A new era of saussurean scholarship has now been inaugurated with the publication of the first volume of a monumental biography by Claudia Mejía Quijano who managed to gain access to sensitive family archives. The author is a linguist and child psychiatrist, currently teaching at the University of Antioquia in Columbia. She also taught at the University of Geneva where she was a member of the Executive Committee of the Ferdinand de Saussure Circle as well as the Editorial Board of the Cahiers Ferdinand de Saussure. Her approach is unsystematic and psychoanalytical, and deliberately demonstrates some degree of creative meandering in her handling of the chronology. She has endeavored with success to recreate the familial milieu in which Ferdinand de Saussure grew up and the academic context of his student years during which he quickly reached linguistic fame. In spite of the Lacanian jargon that permeates the text, her profile of Saussure the child and the adolescent is refreshing, entertaining, and very informative. But linguists and semioticians will be more particularly fascinated by her retracing of the paths that led Saussure from his student years in Leipzig and Berlin to a prominent academic position in Paris at the age of 24. Mejía Quijano announces a second volume which will be fully devoted to the decade Saussure spent in Paris but she discloses tantalizing information on this period of his life and provides an explanation for his sudden return to Geneva at a time when he was offered a most prestigious life-long position in Paris. The psychoanalytical perspective can be ignored as the reader may form his/her own interpretation of the numerous life data Mejía Quijano marshals in the book while she covers successively the three stages of Saussure’s development as she diagnoses it: “the Oedipian knot”, “the sexual choice”, and “the filiation”. The last hundred pages of the volume present the literary productions of Saussure as a gifted teenager. The latter is impressive but merely reflects the poetic aesthetics of the mid-nineteenth century. Today’s readers will be more interested in the abundant correspondence between Saussure and members of his family, and friends, which is quoted in the course of this volume. Let us hope that a translation into English will soon make this work accessible to a wider readership.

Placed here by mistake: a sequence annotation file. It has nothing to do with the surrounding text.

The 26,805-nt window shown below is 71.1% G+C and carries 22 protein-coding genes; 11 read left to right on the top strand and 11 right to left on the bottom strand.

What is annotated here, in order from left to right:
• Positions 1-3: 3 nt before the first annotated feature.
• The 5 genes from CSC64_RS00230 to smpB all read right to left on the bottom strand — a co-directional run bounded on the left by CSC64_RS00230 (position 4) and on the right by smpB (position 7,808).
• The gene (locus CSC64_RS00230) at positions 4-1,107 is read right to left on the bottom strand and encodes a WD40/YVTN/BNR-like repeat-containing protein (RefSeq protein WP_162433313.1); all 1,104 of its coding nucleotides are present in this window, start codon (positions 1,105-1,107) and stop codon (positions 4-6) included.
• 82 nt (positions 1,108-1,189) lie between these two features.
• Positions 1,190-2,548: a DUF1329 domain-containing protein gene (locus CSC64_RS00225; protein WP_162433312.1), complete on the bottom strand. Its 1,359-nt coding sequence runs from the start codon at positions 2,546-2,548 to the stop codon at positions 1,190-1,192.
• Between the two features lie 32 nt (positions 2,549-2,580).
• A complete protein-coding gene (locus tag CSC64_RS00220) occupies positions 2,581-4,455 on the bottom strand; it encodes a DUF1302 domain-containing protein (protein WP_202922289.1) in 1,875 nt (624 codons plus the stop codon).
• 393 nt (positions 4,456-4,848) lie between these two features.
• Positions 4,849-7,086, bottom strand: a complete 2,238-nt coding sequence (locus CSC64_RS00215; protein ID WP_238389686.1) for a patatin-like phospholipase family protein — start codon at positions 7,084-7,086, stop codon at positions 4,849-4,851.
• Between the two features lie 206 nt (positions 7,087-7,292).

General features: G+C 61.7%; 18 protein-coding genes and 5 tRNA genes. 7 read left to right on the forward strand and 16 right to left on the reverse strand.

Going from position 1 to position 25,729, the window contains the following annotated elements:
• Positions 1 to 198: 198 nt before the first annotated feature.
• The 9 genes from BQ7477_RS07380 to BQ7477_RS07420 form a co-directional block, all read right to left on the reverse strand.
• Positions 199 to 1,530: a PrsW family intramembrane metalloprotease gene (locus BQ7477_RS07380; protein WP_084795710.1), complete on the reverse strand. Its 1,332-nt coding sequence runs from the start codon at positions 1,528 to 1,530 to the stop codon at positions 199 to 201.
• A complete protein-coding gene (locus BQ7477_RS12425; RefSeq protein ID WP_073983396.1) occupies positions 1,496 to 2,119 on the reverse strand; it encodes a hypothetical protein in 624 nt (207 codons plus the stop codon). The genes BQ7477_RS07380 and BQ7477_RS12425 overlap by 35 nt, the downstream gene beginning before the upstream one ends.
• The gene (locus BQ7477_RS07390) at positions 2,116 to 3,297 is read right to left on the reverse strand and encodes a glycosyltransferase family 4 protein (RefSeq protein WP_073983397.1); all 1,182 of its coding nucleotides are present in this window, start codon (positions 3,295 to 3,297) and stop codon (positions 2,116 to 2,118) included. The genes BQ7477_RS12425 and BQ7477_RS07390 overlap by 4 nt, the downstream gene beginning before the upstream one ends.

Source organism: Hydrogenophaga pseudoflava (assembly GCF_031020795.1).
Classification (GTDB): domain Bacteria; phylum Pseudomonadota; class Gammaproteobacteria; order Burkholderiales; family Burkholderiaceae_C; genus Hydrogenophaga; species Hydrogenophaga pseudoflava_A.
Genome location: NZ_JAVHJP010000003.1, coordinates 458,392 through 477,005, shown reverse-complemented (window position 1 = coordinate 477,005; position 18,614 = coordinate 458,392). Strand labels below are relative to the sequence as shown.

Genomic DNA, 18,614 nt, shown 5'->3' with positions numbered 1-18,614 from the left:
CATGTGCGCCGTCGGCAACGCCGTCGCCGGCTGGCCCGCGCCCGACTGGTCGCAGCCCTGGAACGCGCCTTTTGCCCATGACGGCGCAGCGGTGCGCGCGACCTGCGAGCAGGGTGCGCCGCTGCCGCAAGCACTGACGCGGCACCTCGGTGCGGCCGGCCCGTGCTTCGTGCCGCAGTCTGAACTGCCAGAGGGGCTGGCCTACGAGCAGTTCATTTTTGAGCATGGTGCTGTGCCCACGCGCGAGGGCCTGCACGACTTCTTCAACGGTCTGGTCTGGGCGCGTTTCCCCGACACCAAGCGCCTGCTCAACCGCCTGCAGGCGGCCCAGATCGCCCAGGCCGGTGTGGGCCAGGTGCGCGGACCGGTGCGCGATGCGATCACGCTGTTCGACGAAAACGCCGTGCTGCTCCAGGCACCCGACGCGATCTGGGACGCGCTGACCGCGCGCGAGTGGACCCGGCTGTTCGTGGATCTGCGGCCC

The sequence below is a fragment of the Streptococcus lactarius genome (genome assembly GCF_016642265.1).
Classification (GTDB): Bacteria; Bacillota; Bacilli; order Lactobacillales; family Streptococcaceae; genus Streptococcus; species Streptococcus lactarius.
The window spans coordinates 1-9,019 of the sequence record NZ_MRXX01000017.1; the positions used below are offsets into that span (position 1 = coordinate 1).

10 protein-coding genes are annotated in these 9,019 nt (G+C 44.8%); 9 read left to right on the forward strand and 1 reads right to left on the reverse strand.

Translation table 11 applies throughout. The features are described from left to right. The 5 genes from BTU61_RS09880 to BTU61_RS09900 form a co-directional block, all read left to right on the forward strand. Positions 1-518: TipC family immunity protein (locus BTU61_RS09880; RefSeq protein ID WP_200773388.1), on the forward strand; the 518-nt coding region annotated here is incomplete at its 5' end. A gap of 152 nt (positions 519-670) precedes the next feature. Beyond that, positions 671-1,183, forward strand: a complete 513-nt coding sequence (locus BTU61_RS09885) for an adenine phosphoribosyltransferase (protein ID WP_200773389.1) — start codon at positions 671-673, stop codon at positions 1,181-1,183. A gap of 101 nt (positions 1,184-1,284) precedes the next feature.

A rich complement to this biography can be found in the hefty volume of articles and documents edited by Simon Bouquet in 2003 in the series Cahiers de L’Herne. It includes short unpublished texts and some drawings by Saussure. A few pages of iconography include group photos of Saussure among other Swiss students in Leipzig. It endows with touching humanity someone who has been so far mainly known as a book.